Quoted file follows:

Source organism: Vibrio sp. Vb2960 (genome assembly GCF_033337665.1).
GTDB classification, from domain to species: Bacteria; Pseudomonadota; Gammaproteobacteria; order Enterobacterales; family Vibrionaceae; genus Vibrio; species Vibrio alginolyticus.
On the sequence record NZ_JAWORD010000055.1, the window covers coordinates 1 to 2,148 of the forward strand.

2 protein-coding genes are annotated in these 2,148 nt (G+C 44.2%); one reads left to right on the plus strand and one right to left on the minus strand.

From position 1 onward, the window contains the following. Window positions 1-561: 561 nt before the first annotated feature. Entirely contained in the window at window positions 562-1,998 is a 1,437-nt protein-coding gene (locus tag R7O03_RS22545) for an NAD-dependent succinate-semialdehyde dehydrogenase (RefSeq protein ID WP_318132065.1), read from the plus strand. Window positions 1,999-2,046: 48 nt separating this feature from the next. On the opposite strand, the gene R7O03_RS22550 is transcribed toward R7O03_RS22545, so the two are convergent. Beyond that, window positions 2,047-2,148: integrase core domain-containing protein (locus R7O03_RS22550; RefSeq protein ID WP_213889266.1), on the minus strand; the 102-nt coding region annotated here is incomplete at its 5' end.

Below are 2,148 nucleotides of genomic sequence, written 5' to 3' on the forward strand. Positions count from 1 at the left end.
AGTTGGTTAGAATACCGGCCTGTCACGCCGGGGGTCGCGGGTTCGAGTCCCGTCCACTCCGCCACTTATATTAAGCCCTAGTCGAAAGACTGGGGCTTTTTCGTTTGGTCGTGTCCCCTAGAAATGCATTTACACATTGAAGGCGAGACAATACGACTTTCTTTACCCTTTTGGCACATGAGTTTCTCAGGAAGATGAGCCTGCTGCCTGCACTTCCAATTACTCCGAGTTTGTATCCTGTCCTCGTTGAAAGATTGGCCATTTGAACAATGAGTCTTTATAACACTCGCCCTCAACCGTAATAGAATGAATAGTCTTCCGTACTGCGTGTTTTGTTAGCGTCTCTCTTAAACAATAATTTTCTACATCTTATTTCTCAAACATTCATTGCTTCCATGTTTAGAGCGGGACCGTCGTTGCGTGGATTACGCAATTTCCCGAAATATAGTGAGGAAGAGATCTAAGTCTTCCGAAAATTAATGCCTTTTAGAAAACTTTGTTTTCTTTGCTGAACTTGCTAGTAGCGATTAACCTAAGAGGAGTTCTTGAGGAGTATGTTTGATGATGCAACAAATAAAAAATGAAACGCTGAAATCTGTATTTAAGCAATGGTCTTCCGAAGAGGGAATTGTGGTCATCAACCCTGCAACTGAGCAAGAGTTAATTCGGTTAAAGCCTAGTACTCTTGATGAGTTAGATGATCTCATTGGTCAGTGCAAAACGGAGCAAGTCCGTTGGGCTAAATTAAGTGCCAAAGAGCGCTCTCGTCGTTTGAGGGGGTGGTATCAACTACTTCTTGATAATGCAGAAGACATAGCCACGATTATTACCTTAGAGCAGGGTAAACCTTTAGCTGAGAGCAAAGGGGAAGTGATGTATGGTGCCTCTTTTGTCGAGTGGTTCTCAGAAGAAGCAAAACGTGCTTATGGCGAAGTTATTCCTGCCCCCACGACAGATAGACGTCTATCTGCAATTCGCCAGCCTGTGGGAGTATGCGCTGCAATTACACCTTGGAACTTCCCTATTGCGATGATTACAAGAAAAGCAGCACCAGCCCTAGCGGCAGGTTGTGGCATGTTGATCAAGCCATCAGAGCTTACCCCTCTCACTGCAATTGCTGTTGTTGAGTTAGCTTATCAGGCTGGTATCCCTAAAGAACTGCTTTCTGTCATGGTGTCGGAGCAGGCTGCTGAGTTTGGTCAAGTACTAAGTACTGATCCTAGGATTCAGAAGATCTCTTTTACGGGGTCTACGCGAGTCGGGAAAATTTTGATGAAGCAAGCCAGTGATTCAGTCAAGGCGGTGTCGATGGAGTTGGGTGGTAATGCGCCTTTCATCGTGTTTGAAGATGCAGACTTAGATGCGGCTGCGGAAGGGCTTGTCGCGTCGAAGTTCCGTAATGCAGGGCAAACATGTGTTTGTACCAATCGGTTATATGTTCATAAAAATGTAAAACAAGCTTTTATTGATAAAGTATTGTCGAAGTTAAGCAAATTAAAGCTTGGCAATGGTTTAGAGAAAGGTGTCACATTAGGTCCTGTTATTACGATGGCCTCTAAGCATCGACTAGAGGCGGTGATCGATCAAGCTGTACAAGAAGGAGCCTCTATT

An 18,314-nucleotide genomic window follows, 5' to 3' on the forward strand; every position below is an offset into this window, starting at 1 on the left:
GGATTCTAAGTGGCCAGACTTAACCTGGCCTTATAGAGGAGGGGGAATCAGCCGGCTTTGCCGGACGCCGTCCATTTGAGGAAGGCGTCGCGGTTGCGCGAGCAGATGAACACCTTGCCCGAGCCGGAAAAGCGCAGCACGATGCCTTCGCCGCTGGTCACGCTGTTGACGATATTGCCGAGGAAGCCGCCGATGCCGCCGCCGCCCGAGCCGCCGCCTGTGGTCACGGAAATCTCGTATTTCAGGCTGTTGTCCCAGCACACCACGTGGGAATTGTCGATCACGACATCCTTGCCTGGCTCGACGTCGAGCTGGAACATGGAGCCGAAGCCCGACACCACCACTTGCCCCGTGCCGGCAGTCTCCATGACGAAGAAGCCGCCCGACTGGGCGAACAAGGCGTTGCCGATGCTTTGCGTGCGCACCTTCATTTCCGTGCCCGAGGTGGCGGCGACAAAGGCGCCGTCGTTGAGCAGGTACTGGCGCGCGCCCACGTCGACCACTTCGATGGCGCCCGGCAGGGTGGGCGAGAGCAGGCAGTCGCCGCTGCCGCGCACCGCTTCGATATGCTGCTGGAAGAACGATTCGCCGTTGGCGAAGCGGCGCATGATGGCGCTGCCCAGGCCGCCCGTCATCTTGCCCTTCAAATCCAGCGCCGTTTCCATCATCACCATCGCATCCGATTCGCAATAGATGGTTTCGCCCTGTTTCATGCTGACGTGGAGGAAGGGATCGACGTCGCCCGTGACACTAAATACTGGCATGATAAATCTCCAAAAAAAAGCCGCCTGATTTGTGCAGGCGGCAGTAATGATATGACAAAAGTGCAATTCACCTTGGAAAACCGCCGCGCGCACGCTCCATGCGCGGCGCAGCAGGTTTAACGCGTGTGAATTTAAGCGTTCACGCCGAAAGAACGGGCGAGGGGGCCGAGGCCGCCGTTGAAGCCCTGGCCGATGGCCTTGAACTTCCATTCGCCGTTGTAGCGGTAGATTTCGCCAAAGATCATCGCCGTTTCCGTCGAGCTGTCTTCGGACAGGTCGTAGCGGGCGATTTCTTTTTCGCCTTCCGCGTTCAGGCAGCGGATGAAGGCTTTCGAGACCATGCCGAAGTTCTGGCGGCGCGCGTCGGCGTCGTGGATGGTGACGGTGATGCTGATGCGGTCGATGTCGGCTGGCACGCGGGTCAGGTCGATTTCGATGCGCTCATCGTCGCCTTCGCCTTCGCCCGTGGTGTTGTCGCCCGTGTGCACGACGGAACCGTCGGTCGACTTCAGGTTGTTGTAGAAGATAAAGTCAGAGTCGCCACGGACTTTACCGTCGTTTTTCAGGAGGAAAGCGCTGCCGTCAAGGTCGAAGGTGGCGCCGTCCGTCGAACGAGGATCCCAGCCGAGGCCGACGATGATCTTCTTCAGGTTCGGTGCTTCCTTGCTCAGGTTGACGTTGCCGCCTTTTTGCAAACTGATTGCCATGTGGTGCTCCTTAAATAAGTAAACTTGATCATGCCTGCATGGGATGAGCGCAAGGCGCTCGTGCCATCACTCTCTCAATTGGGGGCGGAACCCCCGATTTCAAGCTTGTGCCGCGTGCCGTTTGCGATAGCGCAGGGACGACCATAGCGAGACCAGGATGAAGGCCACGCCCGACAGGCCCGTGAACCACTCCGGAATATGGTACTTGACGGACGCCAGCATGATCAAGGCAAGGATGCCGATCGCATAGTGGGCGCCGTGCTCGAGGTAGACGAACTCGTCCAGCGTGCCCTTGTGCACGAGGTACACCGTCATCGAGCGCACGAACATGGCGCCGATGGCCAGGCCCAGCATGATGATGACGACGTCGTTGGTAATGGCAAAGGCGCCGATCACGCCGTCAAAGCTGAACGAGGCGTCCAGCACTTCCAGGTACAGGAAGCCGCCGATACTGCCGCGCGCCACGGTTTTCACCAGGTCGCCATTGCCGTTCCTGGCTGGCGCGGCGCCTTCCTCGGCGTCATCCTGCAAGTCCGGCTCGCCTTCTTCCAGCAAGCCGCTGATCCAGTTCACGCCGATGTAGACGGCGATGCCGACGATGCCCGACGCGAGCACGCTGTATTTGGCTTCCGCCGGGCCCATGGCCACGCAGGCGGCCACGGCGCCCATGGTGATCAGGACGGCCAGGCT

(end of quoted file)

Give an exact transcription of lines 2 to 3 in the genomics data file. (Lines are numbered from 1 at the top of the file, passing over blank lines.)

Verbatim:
GTDB classification, from domain to species: Bacteria; Pseudomonadota; Gammaproteobacteria; order Enterobacterales; family Vibrionaceae; genus Vibrio; species Vibrio alginolyticus.
On the sequence record NZ_JAWORD010000055.1, the window covers coordinates 1 to 2,148 of the forward strand.